As a supporter of black television shows and movies, I believe watching some of the latest films starring or created by black people a necessity to maintain my black card. Some of the recent films that hit theaters within the past year included the thriller Get Out produced by Jordan Peele; the play turned movie about father son relationships, Fences starring Viola Davis and Denzel Washington; Hidden Figures, the story of three influential black women in NASA; the story of black men and uncovering their sexuality, Moonlight; and the summer adventure movie Girls Trip starring Tiffany Haddish, Regina Hall, Queen Latifah, and Jada Pinkett.
Despite the recent snub by the Golden Globes 2017, as mentioned by none other than Jada Pinkett herself, Girls Trip has proven what the power of women supporting films created by and about women, black people supporting films created by and supporting black people, and what can be done with a small budget, a great story and amazing acting. After watching the movie with tears in my eyes from laughter, I am not surprised that the $20 million budget movie became a $138 million success. The movie was a hilarious depiction of what would happen if the Girlfriends series had a baby with the movie Hangover. It’s a story of rebuilding broken friendships, supporting friends through financial and relational problems, and being grateful for the ones who have always had your back, all while having fun and embracing black culture in the city of New Orleans. Although all of the ladies starred in the movie were amazing, Tiffany Haddish, with her larger than life personality, insanely hilarious commentary and reckless acts was the source of much of the laughs in the movie. From grinding on P. Diddy to teaching us what can be done with a grape fruit and a fine man, the 38 year old comedian and actress became the breakout star of the movie.
Tiffany Haddish was, as a family member once told me, “an instant success that only took ten years”. However, since Girls Trip, her fame has skyrocketed with successes including her HBO Special, becoming the first black female comedian to host SNL and most recently her book, The Last Black Unicorn. Despite her comedic SNL skit as a future predicting black unicorn with Leslie Jones, her book takes her readers through a range of emotions from happiness to fear to anger to redemption and more. Trevor Noah in his interview of Tiffany Haddish on December 7, 2017, emphasized how great this book was and highlighted just how insane Haddish’s life has been. This book does not disappoint.
It is common knowledge from her interviews that Tiffany Haddish was once a child in the California foster care system which further stole the hearts of many with her Cinderella story. However, her book extends far beyond demonizing the system and those involved with it with the usual stereotypes of neglectful evil parents to lost cause children to indifferent social workers to careless foster parents collecting checks. Haddish put a face on a system that we prefer to ignore. Her heart wrenching relationship with her mother shows the diversity in paths to how children end up in foster care. I believe we in the United States mentally file foster care as the unfortunate outcome of a few bad apples that was self inflicted. However, Trends in the Foster Care System recorded by Children’s Bureau statistics tell a different story. As of 2016, there were approximately 687,000 children served, 118,000 waiting for adoption and 57,200 adopted. These numbers don’t even scratch the surface of each child’s story before, during and after their lives in foster care.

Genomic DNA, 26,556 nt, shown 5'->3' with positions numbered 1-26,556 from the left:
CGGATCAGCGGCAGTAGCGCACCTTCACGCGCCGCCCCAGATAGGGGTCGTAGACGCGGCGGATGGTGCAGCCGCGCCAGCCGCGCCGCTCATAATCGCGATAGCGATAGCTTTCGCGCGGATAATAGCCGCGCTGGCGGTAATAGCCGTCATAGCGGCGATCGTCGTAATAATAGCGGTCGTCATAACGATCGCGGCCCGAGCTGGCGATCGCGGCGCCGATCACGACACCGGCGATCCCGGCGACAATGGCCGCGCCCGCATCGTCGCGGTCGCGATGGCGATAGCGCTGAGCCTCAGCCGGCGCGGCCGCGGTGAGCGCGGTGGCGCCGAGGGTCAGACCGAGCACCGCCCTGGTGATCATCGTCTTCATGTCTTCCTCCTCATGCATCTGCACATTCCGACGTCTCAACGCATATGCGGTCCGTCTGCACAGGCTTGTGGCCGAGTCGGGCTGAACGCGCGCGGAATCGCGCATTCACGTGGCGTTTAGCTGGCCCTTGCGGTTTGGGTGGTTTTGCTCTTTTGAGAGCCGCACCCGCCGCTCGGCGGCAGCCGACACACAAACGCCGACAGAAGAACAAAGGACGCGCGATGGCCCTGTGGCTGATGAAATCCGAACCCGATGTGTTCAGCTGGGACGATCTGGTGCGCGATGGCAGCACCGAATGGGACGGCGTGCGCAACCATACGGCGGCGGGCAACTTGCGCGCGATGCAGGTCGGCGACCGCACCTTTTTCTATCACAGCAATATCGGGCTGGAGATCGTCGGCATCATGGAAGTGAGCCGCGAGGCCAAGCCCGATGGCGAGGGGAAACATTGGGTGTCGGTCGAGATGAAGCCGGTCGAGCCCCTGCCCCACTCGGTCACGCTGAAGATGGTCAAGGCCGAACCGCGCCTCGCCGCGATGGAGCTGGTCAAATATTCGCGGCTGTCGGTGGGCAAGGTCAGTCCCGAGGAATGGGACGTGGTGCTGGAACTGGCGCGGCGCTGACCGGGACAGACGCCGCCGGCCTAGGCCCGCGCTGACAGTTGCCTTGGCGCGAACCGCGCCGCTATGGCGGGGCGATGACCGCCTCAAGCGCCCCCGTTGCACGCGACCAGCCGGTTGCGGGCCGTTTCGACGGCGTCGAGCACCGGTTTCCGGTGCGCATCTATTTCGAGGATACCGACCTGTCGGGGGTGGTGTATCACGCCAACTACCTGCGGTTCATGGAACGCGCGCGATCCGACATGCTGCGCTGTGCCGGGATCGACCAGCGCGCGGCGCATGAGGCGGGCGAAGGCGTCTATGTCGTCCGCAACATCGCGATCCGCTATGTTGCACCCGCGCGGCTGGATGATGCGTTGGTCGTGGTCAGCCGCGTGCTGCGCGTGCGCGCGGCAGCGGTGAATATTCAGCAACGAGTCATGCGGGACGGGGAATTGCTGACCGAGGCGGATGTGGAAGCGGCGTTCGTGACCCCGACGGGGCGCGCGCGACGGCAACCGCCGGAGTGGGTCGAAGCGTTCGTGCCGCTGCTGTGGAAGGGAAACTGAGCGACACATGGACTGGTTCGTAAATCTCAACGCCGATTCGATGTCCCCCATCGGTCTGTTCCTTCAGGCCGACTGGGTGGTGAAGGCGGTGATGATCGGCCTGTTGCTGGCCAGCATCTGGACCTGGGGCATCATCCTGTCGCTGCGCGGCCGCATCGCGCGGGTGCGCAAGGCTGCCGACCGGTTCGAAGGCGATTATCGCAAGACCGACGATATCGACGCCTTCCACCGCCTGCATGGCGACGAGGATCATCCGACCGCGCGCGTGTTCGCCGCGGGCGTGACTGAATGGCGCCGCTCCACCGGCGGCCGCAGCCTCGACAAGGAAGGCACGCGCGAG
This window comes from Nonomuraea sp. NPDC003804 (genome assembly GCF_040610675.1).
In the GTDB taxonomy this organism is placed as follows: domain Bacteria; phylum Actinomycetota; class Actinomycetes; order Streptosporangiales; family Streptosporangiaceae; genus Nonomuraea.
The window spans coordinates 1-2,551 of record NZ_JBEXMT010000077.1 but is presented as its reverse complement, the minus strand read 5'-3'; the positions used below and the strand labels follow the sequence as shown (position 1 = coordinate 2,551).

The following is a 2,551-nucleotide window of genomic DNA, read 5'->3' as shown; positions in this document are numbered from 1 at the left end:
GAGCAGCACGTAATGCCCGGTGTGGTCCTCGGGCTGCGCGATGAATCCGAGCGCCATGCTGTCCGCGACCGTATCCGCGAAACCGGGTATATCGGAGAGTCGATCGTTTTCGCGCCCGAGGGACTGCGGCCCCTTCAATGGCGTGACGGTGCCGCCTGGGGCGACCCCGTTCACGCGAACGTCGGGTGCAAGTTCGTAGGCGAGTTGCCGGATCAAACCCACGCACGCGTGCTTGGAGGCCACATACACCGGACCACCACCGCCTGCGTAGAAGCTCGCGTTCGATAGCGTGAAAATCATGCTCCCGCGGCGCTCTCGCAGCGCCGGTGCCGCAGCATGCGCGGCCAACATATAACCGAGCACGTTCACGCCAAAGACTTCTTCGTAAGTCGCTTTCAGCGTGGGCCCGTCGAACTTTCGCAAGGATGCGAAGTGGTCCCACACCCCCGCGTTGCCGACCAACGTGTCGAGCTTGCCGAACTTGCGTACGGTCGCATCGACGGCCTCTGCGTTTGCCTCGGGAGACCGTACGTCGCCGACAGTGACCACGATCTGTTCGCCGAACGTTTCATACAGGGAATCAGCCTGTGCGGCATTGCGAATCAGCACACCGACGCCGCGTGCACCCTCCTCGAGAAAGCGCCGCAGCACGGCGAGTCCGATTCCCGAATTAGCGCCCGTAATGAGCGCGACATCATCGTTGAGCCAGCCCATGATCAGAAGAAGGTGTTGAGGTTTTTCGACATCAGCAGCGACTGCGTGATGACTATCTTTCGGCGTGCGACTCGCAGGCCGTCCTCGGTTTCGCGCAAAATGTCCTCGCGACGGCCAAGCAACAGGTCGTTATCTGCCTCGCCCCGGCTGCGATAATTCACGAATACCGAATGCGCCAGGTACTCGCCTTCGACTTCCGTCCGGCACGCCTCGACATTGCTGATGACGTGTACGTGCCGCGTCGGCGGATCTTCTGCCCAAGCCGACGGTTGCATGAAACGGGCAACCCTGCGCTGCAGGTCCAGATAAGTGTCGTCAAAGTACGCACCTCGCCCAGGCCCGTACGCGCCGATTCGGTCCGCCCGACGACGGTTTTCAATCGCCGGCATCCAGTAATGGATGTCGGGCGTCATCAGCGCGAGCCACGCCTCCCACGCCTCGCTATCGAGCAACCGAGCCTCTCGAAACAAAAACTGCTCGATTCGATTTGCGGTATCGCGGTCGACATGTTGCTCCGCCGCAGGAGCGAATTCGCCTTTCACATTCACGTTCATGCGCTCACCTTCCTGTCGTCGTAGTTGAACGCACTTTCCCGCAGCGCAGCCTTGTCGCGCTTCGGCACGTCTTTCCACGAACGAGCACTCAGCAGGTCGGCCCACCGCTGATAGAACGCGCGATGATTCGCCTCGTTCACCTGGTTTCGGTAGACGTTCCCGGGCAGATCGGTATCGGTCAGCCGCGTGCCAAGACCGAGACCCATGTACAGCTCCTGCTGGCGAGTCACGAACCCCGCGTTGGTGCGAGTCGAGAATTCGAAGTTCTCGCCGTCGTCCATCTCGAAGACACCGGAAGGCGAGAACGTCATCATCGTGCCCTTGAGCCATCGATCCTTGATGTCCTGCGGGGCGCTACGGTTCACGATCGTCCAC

Haddish’s relationships with the men in her life are so emotional, so dysfunctional and for many who have experienced abuse on any level from verbal to physical, so familiar. Unlike other domestic violence survivor stories that write those moments in the Tyler Perry style where they graciously found courage after one last traumatic moment to escape that situation (which is a type of story that many need), Haddish’s story was as if it had happened yesterday. In her book, Haddish became the best friend that made all the wrong, impulsive decisions. If you don’t have that friend, either your life is incredibly boring or you might be that friend. Either way, Haddish’s willingness to open her life to readers in a way that feels real and recent is what many victims of abuse may need. Leaving an abusive relationship is not always a clean cut or easy decision for those invested in that relationship, and Haddish’s story is just one example of the difficulties of leaving.
Her life as a comedian was equally an emotional roller coaster as her personal life. She may have started her comedic career as a teenager, but by no means was her success or involvement was a steady, consistent climb to the top. Her story as a woman trying to make it in a man’s world (or so we’ve been falsely taught) is one that resonates with all women with goals of making it big in any industry.
Her book was genuine and more like a long conversation with Tiffany Haddish herself rather than an autobiography. The book itself was short and the words were so conversational, I read it in a weekend. I now understand Trevor Noah’s excitement in pitching this book.